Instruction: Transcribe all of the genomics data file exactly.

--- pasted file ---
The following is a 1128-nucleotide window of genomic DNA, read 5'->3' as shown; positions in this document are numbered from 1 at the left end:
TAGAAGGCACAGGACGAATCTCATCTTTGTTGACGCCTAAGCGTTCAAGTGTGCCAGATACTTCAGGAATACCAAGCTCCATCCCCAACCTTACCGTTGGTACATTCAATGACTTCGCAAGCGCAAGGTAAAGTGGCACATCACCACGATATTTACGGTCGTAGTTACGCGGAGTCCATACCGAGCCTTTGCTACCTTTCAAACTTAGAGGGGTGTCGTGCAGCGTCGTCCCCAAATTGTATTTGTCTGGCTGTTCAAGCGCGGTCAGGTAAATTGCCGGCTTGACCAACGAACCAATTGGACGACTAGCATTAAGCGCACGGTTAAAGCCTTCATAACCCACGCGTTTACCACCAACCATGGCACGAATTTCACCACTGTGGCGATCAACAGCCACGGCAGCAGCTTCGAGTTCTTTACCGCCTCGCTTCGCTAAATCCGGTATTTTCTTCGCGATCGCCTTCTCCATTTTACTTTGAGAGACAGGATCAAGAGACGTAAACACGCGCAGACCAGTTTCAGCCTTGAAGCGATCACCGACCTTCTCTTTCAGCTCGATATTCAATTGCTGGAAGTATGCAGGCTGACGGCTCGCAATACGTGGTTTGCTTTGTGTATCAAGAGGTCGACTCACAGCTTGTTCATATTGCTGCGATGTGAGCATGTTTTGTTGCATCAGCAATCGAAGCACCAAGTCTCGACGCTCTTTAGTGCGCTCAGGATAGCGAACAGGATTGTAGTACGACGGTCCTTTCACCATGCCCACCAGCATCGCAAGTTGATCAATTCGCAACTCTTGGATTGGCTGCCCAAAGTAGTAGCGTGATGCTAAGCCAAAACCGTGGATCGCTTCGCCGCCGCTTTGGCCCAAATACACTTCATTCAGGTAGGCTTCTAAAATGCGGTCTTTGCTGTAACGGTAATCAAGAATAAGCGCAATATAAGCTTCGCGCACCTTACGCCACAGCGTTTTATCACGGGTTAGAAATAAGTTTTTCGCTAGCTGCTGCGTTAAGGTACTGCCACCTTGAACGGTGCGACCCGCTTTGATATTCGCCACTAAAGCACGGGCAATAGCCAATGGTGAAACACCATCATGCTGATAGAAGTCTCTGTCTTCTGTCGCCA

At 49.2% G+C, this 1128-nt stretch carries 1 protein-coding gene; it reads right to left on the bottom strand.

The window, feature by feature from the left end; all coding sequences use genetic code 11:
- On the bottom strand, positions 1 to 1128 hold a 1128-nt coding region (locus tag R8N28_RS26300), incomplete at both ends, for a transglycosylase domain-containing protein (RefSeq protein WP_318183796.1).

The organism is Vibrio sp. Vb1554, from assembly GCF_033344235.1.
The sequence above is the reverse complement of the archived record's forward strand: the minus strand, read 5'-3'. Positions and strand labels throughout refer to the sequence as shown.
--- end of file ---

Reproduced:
The following is a 1128-nucleotide window of genomic DNA, read 5'->3' as shown; positions in this document are numbered from 1 at the left end:
TAGAAGGCACAGGACGAATCTCATCTTTGTTGACGCCTAAGCGTTCAAGTGTGCCAGATACTTCAGGAATACCAAGCTCCATCCCCAACCTTACCGTTGGTACATTCAATGACTTCGCAAGCGCAAGGTAAAGTGGCACATCACCACGATATTTACGGTCGTAGTTACGCGGAGTCCATACCGAGCCTTTGCTACCTTTCAAACTTAGAGGGGTGTCGTGCAGCGTCGTCCCCAAATTGTATTTGTCTGGCTGTTCAAGCGCGGTCAGGTAAATTGCCGGCTTGACCAACGAACCAATTGGACGACTAGCATTAAGCGCACGGTTAAAGCCTTCATAACCCACGCGTTTACCACCAACCATGGCACGAATTTCACCACTGTGGCGATCAACAGCCACGGCAGCAGCTTCGAGTTCTTTACCGCCTCGCTTCGCTAAATCCGGTATTTTCTTCGCGATCGCCTTCTCCATTTTACTTTGAGAGACAGGATCAAGAGACGTAAACACGCGCAGACCAGTTTCAGCCTTGAAGCGATCACCGACCTTCTCTTTCAGCTCGATATTCAATTGCTGGAAGTATGCAGGCTGACGGCTCGCAATACGTGGTTTGCTTTGTGTATCAAGAGGTCGACTCACAGCTTGTTCATATTGCTGCGATGTGAGCATGTTTTGTTGCATCAGCAATCGAAGCACCAAGTCTCGACGCTCTTTAGTGCGCTCAGGATAGCGAACAGGATTGTAGTACGACGGTCCTTTCACCATGCCCACCAGCATCGCAAGTTGATCAATTCGCAACTCTTGGATTGGCTGCCCAAAGTAGTAGCGTGATGCTAAGCCAAAACCGTGGATCGCTTCGCCGCCGCTTTGGCCCAAATACACTTCATTCAGGTAGGCTTCTAAAATGCGGTCTTTGCTGTAACGGTAATCAAGAATAAGCGCAATATAAGCTTCGCGCACCTTACGCCACAGCGTTTTATCACGGGTTAGAAATAAGTTTTTCGCTAGCTGCTGCGTTAAGGTACTGCCACCTTGAACGGTGCGACCCGCTTTGATATTCGCCACTAAAGCACGGGCAATAGCCAATGGTGAAACACCATCATGCTGATAGAAGTCTCTGTCTTCTGTCGCCA

At 49.2% G+C, this 1128-nt stretch carries 1 protein-coding gene; it reads right to left on the bottom strand.

The window, feature by feature from the left end; all coding sequences use genetic code 11:
- On the bottom strand, positions 1 to 1128 hold a 1128-nt coding region (locus tag R8N28_RS26300), incomplete at both ends, for a transglycosylase domain-containing protein (RefSeq protein WP_318183796.1).

The organism is Vibrio sp. Vb1554, from assembly GCF_033344235.1.
The sequence above is the reverse complement of the archived record's forward strand: the minus strand, read 5'-3'. Positions and strand labels throughout refer to the sequence as shown.